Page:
An invincible woman recalls outrageous misadventures of everyday life in this raucous debut comic novel.
Julie, the witty, loud, and lustful narrator of this domestic saga, isn’t about to let pratfalls, haters, and bad fortune get in the way of her bliss and self-expression. In the 1960s, she’s in love with Mexican-American medical student Diego, and she navigates her white parents’ bigotry and his parents’ snobbery on her way to the altar. She later weathers two difficult pregnancies with voluble ill grace, hormonal flare-ups, and, in quieter moments, anxieties about the health of her babies and the toll on her body, which Elliott renders with vivid insight and poignancy. Julie forgives Diego’s infidelities but also retaliates by gleefully divulging her own affairs. She details all manner of medical syndromes, from chronic sleeplessness to crushingly heavy periods (“too much information” is not a phrase in her lexicon), and carries on a guerilla war against rude, brusque, and stupid health care providers. Throughout, she copes with the psychological fallout from a spectacularly dysfunctional family that includes her loveless, narcissistic mother; her rage-filled father, whom she had to talk out of shooting himself; a brother who did shoot himself after murdering his girlfriend; a second brother who told lies about her; and a third brother who stole her furniture. Overall, there isn’t much narrative shape to this memoiristic story, which unfolds as a series of vignettes over a lifetime as Julie soldiers on through injuries and indignities. Some of the scenes are dark, but most are redeemable for a laugh, such as a high school make-out session in which Julie fainted in ecstasy and woke to an inquiring janitor; a time when she chased her dogs down the street, naked; and another incident in Vegas, where she and Diego cruised the streets dressed as the pope and a pregnant nun. Elliott holds everything together with Julie’s vigorous comic voice and sharp one-liners, which play like a beguiling mashup of Tina Fey and Hunter S. Thompson. While in a crowded delivery room, for example, Julie describes herself: “legs bent and the cloth opened to provide viewing for anyone interested, I felt like a drive-in movie.”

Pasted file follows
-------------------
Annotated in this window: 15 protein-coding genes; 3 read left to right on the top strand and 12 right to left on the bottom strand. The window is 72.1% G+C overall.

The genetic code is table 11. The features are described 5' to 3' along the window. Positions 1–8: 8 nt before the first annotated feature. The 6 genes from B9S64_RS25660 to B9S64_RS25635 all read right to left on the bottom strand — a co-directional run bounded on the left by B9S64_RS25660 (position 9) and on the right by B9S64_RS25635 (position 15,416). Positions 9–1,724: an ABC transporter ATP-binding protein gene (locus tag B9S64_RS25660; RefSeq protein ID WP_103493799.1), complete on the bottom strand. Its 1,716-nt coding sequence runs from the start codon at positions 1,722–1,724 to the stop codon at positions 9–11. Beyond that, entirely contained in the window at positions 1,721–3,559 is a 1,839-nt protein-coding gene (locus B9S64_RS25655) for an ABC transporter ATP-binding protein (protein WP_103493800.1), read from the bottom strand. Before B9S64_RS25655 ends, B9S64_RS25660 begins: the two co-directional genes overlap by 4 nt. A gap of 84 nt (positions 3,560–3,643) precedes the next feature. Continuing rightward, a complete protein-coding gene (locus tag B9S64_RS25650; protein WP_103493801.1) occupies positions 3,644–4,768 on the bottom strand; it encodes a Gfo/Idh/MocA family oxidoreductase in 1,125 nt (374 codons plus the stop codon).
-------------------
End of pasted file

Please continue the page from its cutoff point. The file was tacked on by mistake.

A bawdy, entertaining chronicle with a likably abrasive heroine.